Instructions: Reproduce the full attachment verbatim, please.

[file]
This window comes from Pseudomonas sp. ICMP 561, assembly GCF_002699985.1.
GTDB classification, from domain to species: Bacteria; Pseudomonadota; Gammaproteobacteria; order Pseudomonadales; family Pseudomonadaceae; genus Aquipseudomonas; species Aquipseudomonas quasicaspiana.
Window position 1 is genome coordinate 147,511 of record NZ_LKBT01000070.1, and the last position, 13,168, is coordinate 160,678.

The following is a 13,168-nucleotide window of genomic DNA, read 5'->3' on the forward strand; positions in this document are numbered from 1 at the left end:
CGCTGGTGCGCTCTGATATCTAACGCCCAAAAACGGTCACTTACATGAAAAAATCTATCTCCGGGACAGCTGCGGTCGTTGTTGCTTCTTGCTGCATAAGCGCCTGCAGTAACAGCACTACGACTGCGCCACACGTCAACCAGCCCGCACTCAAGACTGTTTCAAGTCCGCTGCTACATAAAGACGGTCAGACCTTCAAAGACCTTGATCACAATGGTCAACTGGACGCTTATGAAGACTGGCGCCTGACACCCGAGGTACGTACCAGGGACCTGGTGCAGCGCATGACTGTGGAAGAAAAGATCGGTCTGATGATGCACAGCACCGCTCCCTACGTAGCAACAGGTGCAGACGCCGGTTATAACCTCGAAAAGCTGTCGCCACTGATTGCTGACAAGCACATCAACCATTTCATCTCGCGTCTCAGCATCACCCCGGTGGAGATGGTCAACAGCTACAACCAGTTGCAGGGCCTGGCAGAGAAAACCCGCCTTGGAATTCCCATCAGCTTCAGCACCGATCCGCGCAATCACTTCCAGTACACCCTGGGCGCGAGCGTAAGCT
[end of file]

This window comes from Pseudomonas sp. ICMP 561, assembly GCF_002699985.1.
GTDB classification, from domain to species: Bacteria; Pseudomonadota; Gammaproteobacteria; order Pseudomonadales; family Pseudomonadaceae; genus Aquipseudomonas; species Aquipseudomonas quasicaspiana.
Window position 1 is genome coordinate 147,511 of record NZ_LKBT01000070.1, and the last position, 13,168, is coordinate 160,678.

The following is a 13,168-nucleotide window of genomic DNA, read 5'->3' on the forward strand; positions in this document are numbered from 1 at the left end:
CGCTGGTGCGCTCTGATATCTAACGCCCAAAAACGGTCACTTACATGAAAAAATCTATCTCCGGGACAGCTGCGGTCGTTGTTGCTTCTTGCTGCATAAGCGCCTGCAGTAACAGCACTACGACTGCGCCACACGTCAACCAGCCCGCACTCAAGACTGTTTCAAGTCCGCTGCTACATAAAGACGGTCAGACCTTCAAAGACCTTGATCACAATGGTCAACTGGACGCTTATGAAGACTGGCGCCTGACACCCGAGGTACGTACCAGGGACCTGGTGCAGCGCATGACTGTGGAAGAAAAGATCGGTCTGATGATGCACAGCACCGCTCCCTACGTAGCAACAGGTGCAGACGCCGGTTATAACCTCGAAAAGCTGTCGCCACTGATTGCTGACAAGCACATCAACCATTTCATCTCGCGTCTCAGCATCACCCCGGTGGAGATGGTCAACAGCTACAACCAGTTGCAGGGCCTGGCAGAGAAAACCCGCCTTGGAATTCCCATCAGCTTCAGCACCGATCCGCGCAATCACTTCCAGTACACCCTGGGCGCGAGCGTAAGCT